Midwifery, Birthing and Second Life

birthing-unit-aug2009 For the past couple of years I’ve been aware of the work going on in New Zealand with midwifery training and Second Life, mostly thanks to the updates over at SLENZ.

Machinima maker Pooky Amsterdam dropped me a line about a film she’s helped produce that explains the role of Te Wāhi Whānau – The Birth Place in Second Life. The lead educator on the project is Sarah Stewart (SL: Petal Stransky), with SLENZ Project co-leader, Terry Neal (SL: Tere Tinkel) and Scotland based Russell (Rosco) Boyd also heavily involved.

After walking through the actual build and after watching the machinima, the main impression I’m left with is how midwife-driven this project is. What I mean by that, is the birthing unit is so much better than most in existence in the real world. As a Registered Nurse (but not a midwife), I’ve witnessed half a dozen births and even from that limited perspective I can totally appreciate how much better a birthing environment Te Wāhi Whānau is compared to even the better hospital-based birthing units. As a clinical simulation for midwives, I can see its power as a key adjunct to lab-based learning and practicums. The gamut from initial assessment of labour to initiating breastfeeding and perineal care is covered in a comprehensive way.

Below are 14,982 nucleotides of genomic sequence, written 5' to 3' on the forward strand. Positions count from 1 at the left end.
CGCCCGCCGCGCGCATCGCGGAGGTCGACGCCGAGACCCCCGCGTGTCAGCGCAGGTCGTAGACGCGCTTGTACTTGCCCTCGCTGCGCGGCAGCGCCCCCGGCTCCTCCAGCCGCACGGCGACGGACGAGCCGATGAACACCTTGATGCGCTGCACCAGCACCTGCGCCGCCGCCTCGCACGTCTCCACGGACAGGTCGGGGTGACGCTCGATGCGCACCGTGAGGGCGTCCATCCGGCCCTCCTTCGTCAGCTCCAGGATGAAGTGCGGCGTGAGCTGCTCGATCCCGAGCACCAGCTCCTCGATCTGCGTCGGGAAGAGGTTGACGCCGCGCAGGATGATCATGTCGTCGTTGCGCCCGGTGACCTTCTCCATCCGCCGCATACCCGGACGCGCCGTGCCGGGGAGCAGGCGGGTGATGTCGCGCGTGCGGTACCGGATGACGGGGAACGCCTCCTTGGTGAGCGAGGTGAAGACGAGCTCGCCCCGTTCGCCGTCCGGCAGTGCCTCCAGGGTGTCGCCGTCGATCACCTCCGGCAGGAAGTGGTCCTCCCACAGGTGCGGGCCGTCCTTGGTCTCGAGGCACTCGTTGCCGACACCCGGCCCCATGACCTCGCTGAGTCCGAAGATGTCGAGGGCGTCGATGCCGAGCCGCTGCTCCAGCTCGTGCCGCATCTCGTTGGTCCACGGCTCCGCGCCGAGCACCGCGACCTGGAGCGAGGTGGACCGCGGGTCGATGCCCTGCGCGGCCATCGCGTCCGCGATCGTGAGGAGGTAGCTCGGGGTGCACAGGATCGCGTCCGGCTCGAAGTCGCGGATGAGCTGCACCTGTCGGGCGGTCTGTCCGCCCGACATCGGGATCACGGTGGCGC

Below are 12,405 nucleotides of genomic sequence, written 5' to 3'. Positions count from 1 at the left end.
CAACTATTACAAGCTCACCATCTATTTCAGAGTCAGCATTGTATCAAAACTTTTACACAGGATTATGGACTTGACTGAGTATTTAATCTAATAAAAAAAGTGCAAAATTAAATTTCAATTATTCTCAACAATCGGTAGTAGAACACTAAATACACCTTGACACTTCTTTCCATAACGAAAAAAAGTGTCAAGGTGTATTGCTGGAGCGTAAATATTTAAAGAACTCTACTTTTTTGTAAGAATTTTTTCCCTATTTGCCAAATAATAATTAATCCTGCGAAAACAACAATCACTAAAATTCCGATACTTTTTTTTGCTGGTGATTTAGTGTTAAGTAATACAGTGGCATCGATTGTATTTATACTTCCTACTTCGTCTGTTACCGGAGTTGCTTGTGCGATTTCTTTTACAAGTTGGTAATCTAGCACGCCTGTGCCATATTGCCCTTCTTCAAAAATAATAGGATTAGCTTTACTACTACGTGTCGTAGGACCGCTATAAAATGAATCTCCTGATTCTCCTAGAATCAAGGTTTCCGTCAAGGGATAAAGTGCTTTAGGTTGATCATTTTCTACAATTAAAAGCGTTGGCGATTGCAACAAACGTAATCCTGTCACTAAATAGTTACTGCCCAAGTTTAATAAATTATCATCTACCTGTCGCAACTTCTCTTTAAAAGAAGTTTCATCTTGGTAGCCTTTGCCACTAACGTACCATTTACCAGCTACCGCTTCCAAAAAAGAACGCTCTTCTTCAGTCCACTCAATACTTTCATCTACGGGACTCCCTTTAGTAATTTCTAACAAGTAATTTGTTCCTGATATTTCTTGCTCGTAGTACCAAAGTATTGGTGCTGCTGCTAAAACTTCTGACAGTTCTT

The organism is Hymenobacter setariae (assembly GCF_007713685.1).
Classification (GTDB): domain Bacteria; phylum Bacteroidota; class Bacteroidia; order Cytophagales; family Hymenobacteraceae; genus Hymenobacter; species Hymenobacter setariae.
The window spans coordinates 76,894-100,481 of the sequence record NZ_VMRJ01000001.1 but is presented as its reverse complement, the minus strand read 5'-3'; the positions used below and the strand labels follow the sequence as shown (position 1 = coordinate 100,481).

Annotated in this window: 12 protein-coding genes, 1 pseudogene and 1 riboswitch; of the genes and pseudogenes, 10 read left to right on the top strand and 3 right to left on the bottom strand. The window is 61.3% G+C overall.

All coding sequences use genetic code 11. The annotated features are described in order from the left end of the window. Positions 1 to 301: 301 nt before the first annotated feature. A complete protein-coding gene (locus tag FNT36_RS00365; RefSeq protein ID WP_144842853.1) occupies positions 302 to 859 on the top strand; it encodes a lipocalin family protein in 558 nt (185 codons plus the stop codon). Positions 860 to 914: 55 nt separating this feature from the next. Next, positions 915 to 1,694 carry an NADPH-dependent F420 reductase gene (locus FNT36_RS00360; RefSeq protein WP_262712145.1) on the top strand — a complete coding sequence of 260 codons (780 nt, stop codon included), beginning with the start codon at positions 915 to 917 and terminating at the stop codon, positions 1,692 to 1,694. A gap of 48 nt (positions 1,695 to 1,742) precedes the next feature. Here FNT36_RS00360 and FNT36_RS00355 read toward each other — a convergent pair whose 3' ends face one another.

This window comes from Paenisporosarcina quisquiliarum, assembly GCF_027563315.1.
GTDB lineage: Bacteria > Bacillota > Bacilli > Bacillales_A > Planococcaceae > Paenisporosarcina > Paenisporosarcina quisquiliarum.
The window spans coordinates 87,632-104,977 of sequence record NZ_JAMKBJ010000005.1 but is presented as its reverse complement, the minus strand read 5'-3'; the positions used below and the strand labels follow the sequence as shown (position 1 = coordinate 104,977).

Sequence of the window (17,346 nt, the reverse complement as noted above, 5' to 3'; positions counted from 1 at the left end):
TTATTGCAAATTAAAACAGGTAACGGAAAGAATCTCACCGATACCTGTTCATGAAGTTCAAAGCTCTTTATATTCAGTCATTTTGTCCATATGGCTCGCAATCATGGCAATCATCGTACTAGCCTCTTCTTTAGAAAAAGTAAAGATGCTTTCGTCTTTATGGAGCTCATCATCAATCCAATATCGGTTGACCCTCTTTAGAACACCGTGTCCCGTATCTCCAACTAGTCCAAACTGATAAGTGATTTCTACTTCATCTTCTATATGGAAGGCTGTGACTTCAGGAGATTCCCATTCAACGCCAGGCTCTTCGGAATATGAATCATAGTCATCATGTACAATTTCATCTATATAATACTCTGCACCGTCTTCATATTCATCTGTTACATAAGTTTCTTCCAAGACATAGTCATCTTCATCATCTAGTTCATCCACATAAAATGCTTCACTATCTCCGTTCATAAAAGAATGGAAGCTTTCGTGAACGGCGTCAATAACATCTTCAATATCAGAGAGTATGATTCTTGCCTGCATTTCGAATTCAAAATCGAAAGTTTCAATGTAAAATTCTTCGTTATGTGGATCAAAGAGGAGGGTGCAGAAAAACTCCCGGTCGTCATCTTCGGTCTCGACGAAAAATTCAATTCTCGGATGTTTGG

Take some time to watch the 6-minute machinima:

The SLENZ team deserve major kudos for their work over the past couple of years – they’re some of the true pioneers in virtual worlds and health.

You can of course view the birthing unit for yourself here.

14 thoughts on “Midwifery, Birthing and Second Life

  1. clare atkins